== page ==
So back in May, you may or may not have read about one of the latest announcements from Uber about their new service, Uber Freight, and how it would make life easier for truck drivers to get loads and get paid. But if you’re a company driver should you quit your job as a company driver and become an independent owner-operator instead? And if you do, is Uber your only option?
Below we take a look at the companies providing apps for shippers and truckers to book loads and go deeper into the war of the freight booking apps.
Uber wasn’t the first company to build an app that matches shippers with truckers.
Actually, the first company to call itself the “Uber for trucking” wasn’t Uber, but Seattle startup, Convoy which launched it’s service back in 2015, and when Convoy entered the market, Uber hadn’t expressed any interest in the freight shipping industry. Now, in addition to Convoy and Uber, Amazon has quietly launched their own shipping match app called, Relay which matches truck drivers to amazon package pickup and drop-off locations, and has plans to launch a similar app that would match truck drivers to cargo.
It’s hard to say what Amazon might be planning, but we’re not sure how long Uber plans to have services for independent drivers, including owner-operator truck drivers given its interest in driverless vehicles and the company’s plans to have its own driverless taxi service fleet by 2019-2021, not to mention its interest in driverless trucks. But with that said, can Convoy compete? Yes!
That’s because Convoy has major backers and lack of controversy in its favor.
You see, both Microsoft founder, Bill Gates and Amazon’s Jeff Bezos have invested in Convoy and it can count at least two major companies, Unilever and Anheuser-Busch InBev SA as customers. Plus Convoy has a 2-year headstart on Uber since they started in 2015.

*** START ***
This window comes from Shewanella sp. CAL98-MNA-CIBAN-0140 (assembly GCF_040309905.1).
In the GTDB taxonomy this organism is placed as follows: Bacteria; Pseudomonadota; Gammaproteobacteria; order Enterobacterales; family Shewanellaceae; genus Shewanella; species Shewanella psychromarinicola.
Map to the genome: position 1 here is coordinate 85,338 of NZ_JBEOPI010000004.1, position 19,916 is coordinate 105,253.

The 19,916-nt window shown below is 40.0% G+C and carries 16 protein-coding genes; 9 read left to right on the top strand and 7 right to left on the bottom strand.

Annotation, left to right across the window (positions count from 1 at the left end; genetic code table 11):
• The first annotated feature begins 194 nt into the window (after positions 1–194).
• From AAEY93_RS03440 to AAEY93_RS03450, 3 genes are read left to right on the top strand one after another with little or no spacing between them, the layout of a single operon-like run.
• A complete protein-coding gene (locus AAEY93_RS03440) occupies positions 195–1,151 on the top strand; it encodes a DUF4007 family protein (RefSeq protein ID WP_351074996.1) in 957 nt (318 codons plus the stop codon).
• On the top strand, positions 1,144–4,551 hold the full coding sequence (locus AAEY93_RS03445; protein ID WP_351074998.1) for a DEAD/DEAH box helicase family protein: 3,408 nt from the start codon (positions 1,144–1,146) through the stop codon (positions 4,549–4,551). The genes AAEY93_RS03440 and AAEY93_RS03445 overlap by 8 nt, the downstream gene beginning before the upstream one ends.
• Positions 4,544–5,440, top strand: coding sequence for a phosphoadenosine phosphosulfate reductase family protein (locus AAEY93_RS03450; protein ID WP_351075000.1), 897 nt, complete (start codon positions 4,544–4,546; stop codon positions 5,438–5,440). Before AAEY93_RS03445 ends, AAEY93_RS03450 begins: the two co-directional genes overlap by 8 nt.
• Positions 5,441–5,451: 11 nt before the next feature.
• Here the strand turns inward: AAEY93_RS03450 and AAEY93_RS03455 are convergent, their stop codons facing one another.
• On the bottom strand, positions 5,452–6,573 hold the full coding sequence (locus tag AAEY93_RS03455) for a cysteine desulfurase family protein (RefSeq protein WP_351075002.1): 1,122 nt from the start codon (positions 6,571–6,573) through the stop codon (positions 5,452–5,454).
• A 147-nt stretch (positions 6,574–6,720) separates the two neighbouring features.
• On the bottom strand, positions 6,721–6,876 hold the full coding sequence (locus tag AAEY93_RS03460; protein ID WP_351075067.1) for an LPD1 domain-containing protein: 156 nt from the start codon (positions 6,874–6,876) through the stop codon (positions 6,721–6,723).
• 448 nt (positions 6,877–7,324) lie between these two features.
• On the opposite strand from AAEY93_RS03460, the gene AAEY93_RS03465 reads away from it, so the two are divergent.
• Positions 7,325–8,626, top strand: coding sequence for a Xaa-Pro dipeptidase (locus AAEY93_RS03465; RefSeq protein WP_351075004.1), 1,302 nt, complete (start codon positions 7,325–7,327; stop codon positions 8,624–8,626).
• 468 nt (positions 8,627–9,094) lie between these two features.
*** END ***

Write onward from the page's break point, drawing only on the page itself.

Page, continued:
In addition, Uber’s brand bears the stain of negative publicity because of a string of controversies from accusations of theft from Google’s Waymo to sexual harassment allegations against a Senior Vice President of Engineering, Amit Singhal. It’s still unclear how many people want to be associated with the name Uber right now. Plus, unlike Convoy, Uber doesn’t list which companies are shipping loads through their app or have the backing of other tech industry founders.
So what’s the verdict for shippers and truckers on these apps?
With so many players entering the $800 billion market, and the prospect of self driving trucks looming ever closer on the horizon, not to mention the new Federal tracking regulations going into effect, it’s hard to know if the latest trucking industry app “war” will be good for truck drivers and the shipping industry, or if it will just be a brief flash as new driverless technology might be arriving just around the corner.
The companies who’ve created these services are sure to be able to adapt their apps to the coming age of driverless trucks, just as fleet tracking GPS technology won’t go away when driverless trucks take over the cargo & freight industries, but independent carriers may or may not be able to ride the wave of change.
What do you think? Whether you’re a truck driver or a shipper, do you think these new apps are the future? Have you tried Uber or Convoy? Let us know in the comments.
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